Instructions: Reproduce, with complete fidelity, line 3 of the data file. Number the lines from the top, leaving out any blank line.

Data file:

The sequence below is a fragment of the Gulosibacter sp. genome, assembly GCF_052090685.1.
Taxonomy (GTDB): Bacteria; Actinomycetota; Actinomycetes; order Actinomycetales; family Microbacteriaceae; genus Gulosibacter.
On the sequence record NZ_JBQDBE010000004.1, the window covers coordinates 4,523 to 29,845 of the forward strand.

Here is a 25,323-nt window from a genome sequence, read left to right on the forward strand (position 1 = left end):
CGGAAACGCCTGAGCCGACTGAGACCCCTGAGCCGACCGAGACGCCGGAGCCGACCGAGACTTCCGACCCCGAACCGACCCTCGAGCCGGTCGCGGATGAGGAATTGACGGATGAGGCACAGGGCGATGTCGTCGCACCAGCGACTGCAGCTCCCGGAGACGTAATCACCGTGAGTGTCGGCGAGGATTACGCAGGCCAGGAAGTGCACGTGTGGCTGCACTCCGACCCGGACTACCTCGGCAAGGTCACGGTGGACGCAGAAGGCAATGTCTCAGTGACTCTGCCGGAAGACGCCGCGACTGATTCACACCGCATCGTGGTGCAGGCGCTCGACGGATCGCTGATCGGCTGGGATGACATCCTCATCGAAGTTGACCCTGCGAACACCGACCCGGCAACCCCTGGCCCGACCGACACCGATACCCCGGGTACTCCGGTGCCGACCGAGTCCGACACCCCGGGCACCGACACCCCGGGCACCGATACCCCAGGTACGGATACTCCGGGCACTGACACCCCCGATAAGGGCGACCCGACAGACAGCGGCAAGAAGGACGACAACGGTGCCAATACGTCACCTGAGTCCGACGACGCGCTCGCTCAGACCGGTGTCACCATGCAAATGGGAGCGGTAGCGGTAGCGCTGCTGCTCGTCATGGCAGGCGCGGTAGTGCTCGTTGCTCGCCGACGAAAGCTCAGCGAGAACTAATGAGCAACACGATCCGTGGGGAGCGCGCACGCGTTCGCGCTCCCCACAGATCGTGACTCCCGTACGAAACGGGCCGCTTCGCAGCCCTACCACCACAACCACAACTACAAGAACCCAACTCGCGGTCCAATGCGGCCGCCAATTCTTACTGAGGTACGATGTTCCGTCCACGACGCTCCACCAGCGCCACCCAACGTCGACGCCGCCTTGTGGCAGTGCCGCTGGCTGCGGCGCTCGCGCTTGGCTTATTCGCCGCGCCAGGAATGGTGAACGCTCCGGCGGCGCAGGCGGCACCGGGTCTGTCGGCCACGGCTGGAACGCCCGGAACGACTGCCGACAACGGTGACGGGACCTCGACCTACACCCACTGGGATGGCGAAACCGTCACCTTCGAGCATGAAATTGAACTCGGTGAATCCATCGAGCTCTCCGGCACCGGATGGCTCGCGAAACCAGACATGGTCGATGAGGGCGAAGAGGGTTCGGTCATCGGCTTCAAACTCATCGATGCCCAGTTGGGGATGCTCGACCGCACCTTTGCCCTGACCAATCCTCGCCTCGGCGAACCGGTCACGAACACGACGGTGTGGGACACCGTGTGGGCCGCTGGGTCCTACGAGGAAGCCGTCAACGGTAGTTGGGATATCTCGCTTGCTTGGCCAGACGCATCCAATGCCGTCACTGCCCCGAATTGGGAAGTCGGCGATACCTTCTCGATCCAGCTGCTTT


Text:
On the sequence record NZ_JBQDBE010000004.1, the window covers coordinates 4,523 to 29,845 of the forward strand.